How We Should Respond to the New Terrorism

5:30p Wednesday night. That’s enough planning of the new class for school principals that begins in February. My night to make dinner. The Good Wife will be home in an hour. I can make an amazing salad in 30 minutes easy peasy.

How to burn the spare thirty? Obs, college basketball, but the games aren’t that compelling and you can only watch the Property Brothers so much. Surfing, surfing, how ’bout some pre-dinner self flagellation. Fox News.

And then it happens. . . today’s brilliant idea hits me with just 4+ hours to spare. There are two steps the U.S. and the West more generally should take in response to the new terrorism.

1st—Spend one night carefully watching Sean Hannity and other Fox “News” show segments that directly address recent events in Paris.

2nd—Do the exact opposite of what they advocate.

Railing about how the Obama administration and the US always coddles Muslims, the angry men on Sean Hannity’s panel were equal parts fearful and hateful. They demonstrated no knowledge of young French Muslims’ life experiences nor did they have any interest in the larger context of radicalism.

Consequently, they didn’t spend any time discussing prevention. Given the chance, they’d probably banish me to a Caribbean Island max security prison for even suggesting historical context matters. Because that’s probably a form of coddling. Now, as I write, Bill O’Reilly is lionizing the Moroccan-born mayor of Rotterdam who said Muslim immigrants who do not appreciate the way of life in Western civilisations can ‘f*** off’.

Instead of watching Fox News, we should listen to the French secondary school teachers in the suburbs of Paris. For a decade plus they have been trying to tell the French public that the alienated youth they teach are especially susceptible to radicalism. Despite being born in France, they don’t feel French. Many of their frustrations are born of institutional racism and religious persecution. The French government is so committed to secularism that it’s unwilling to accommodate hardly any of their religious practices.

Alienation is no justification for the horrific violence of last week. Worth repeating. Alienation is no justification for the horrific violence of last week, but a Rotterdam Mayor/Fox News mix of fear and hate will only make matters worse. To mitigate the problem governments have to think and act counterintuitively. Instead of succumbing to paralyzing fear and hate and the revenge it breeds, we have to be way smarter than anyone on Fox News about the underlying causes of radicalism. The more we think of this as a century long battle for the hearts and minds of young Muslims worldwide, than a ten or twenty year contest of military might, the better.

We need courage to reject the simple, fearful, hateful diatribes of the Rotterdam Mayor and Fox News. “An eye for an eye,” Ghandi said, “makes the whole world blind.”

One True Religion?

Indulge me while I paint with a broad brush. Most people are either religious or non-religious. Among the religious, quite a few believe their religion is the one true religion. Consequently, those outside their tradition are unsaved or infidels and doomed to eternal damnation.

This “zero-sum, sheeps and goats” line of religious thinking might make a modicum of sense if there was a genuine free-market of religious ideas from which each adult chose once they had considered a wide-ranging smorgasbord. A grand religious meritocracy if you will where the most enlightened, hopeful, helpful religions would probably hold claim to the most adherents.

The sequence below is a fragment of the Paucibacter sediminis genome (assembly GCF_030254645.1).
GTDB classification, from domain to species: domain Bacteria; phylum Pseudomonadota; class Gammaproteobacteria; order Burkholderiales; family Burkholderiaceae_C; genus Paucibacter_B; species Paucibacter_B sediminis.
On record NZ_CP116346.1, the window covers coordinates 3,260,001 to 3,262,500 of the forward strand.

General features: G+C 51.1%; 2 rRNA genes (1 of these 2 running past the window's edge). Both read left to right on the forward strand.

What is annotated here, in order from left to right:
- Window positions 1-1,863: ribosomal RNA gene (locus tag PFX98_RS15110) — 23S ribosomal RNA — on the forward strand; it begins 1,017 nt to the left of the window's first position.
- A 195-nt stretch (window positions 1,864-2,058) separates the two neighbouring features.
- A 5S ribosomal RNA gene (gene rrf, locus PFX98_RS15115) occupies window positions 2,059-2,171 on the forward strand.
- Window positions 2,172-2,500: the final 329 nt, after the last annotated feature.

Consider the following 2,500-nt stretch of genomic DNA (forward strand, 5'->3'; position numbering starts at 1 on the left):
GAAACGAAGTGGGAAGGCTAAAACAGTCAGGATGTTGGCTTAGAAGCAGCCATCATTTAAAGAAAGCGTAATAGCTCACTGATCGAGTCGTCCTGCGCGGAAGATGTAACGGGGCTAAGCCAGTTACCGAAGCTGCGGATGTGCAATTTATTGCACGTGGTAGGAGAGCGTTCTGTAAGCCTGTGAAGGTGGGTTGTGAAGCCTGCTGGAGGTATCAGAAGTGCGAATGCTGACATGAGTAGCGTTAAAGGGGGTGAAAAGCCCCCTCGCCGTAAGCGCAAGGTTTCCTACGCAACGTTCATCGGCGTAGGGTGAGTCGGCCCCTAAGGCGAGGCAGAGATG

But that’s not even close to how religious people “choose their religion”. People’s religious choices are mostly the result of where they’re born. And I don’t know about you, but I had no control over where I was born (shout out to my faithful following in Boise, ID). Born in Northern Nigeria, one’s almost certainly a Moslem; Southern Nigeria, a Christian; central India, a Hindu; Israel, a Jew; Alabama, a Southern Baptist: Utah, a Mormon. In fact, do people choose their religion or does their family’s religion or the predominant religion where they grow up tend to choose them?

If religious identities are rooted in geography and culture, “zero-sum, sheep and goat, mine is the one true religion” belief only makes sense if some countries and cultures are special, divinely created, better than the rest. And why trust anyone who believes they won the birthplace lottery of life about religion or anything else?

Related recommendation.

Osama bin Laden is Dead, Al Qaeda is Not

I just finished reading Lawrence Wright’s The Looming Tower, considered by many the definitive “rise of Al Qaeda, 9/11 book”. It was an extremely ambitious project rooted in meticulous research.

Here’s what Patrick Beach said of Wright’s work: Even for Wright — a staff writer for The New Yorker magazine who’s long been regarded as a superhumanly tireless journalist — the book is a feat of terrific endurance. He has traveled for much of the past five years, conducted some 600 interviews, compiled a reference library of 150 or more books and inhaled tens of thousands of documents. The guy’s work ethic makes every other scribbler look like a punk. And every single fact, element or category — what Osama bin Laden has had to say about Saddam Hussein, for example — has been annotated and cross-referenced using Wright’s famously meticulous index card system.

The Looming Tower is brilliant on several levels, but maybe its greatest strength is Wright’s remarkable clarity. He always opts for the simplest form of expression, as a result, despite the foreignness of a lot of the content, I almost never had to re-read. Sometimes I chose to re-read a paragraph or two just to marvel at the incredible economy, simplicity, and accessibility of the narrative.

Almost always, whenever Osama bin Laden, Al Qaeda, Central Asia, and/or the “War on Terrorism” comes up in conversation I’m amazed at two things: 1) how strong everyone’s opinions are how we should combat Al-Qaeda and 2) how little those same people know about Islam, Osama bin Laden, and Al Qaeda. As just one example, I would guess less than 10% of North Americans could correctly list the “five pillars of Islam“.